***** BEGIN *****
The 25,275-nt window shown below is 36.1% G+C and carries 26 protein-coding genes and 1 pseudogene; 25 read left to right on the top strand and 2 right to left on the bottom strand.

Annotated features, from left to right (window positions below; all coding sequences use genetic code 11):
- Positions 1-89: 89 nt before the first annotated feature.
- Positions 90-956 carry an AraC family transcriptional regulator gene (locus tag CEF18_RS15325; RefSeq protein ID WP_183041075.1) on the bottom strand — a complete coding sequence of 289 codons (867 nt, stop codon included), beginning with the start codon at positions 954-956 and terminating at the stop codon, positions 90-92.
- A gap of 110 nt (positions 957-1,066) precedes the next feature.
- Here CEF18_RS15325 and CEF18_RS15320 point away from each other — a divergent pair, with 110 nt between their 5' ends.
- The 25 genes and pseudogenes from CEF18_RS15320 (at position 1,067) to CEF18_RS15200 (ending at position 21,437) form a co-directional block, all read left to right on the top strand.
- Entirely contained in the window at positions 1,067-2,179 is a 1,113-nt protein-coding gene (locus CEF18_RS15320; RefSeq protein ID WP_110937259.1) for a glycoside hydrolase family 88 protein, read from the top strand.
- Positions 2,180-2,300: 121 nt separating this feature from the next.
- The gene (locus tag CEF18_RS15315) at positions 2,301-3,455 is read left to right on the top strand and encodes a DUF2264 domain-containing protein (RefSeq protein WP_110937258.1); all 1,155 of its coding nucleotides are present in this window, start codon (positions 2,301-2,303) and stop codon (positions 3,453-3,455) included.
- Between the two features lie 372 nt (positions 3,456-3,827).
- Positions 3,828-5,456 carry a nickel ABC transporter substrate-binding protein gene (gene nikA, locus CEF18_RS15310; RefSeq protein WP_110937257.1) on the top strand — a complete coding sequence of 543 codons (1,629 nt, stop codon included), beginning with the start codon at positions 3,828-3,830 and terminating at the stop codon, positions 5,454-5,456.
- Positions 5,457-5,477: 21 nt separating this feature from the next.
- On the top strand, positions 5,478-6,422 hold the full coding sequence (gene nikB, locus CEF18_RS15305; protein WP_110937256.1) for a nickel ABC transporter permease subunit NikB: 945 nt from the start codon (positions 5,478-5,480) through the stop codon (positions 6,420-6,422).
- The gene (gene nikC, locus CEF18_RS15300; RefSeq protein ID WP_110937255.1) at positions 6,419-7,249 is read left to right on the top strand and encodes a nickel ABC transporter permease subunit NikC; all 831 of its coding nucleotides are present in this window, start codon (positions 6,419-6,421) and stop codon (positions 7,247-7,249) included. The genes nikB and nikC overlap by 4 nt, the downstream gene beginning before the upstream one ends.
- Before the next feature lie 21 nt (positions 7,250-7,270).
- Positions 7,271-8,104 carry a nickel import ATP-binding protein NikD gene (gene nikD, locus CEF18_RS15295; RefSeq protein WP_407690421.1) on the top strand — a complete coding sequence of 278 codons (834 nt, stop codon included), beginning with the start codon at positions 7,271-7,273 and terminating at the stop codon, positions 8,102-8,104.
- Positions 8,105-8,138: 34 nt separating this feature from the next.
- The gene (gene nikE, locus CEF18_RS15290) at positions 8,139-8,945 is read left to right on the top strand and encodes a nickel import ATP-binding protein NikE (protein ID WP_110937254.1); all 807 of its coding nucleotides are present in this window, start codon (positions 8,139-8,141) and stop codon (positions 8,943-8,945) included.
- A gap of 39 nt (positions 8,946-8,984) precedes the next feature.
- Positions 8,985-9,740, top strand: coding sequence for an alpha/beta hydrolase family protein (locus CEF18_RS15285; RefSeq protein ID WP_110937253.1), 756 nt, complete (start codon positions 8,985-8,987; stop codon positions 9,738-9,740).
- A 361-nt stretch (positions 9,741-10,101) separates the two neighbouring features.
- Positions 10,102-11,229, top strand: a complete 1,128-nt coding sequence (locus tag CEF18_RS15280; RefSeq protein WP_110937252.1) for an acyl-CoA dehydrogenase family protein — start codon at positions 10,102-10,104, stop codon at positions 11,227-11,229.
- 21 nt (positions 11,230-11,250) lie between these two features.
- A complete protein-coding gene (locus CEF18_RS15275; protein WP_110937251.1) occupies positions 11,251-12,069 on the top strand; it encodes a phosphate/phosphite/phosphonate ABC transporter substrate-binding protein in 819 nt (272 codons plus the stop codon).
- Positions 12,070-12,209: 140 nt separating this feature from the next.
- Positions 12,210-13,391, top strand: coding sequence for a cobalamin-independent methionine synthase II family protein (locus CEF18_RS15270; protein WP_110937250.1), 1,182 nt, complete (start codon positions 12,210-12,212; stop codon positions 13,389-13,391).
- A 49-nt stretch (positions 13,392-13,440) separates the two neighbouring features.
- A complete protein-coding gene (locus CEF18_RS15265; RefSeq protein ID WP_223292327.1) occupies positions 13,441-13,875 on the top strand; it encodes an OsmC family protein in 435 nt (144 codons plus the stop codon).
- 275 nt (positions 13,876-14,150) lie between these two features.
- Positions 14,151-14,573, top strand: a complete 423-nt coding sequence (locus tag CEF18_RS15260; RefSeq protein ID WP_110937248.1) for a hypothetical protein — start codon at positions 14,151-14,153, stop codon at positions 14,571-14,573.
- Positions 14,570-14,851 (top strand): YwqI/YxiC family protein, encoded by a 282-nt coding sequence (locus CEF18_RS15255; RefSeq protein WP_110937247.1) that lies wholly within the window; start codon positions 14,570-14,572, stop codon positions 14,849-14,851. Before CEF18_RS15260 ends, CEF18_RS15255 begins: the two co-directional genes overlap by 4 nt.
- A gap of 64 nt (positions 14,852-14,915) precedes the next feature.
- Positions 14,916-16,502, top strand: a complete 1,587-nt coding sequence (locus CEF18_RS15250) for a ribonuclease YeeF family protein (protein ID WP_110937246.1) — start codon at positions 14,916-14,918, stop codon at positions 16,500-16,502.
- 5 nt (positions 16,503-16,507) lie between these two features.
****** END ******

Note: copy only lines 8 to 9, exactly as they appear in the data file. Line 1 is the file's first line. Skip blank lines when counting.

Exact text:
- Entirely contained in the window at positions 1,067-2,179 is a 1,113-nt protein-coding gene (locus CEF18_RS15320; RefSeq protein ID WP_110937259.1) for a glycoside hydrolase family 88 protein, read from the top strand.
- Positions 2,180-2,300: 121 nt separating this feature from the next.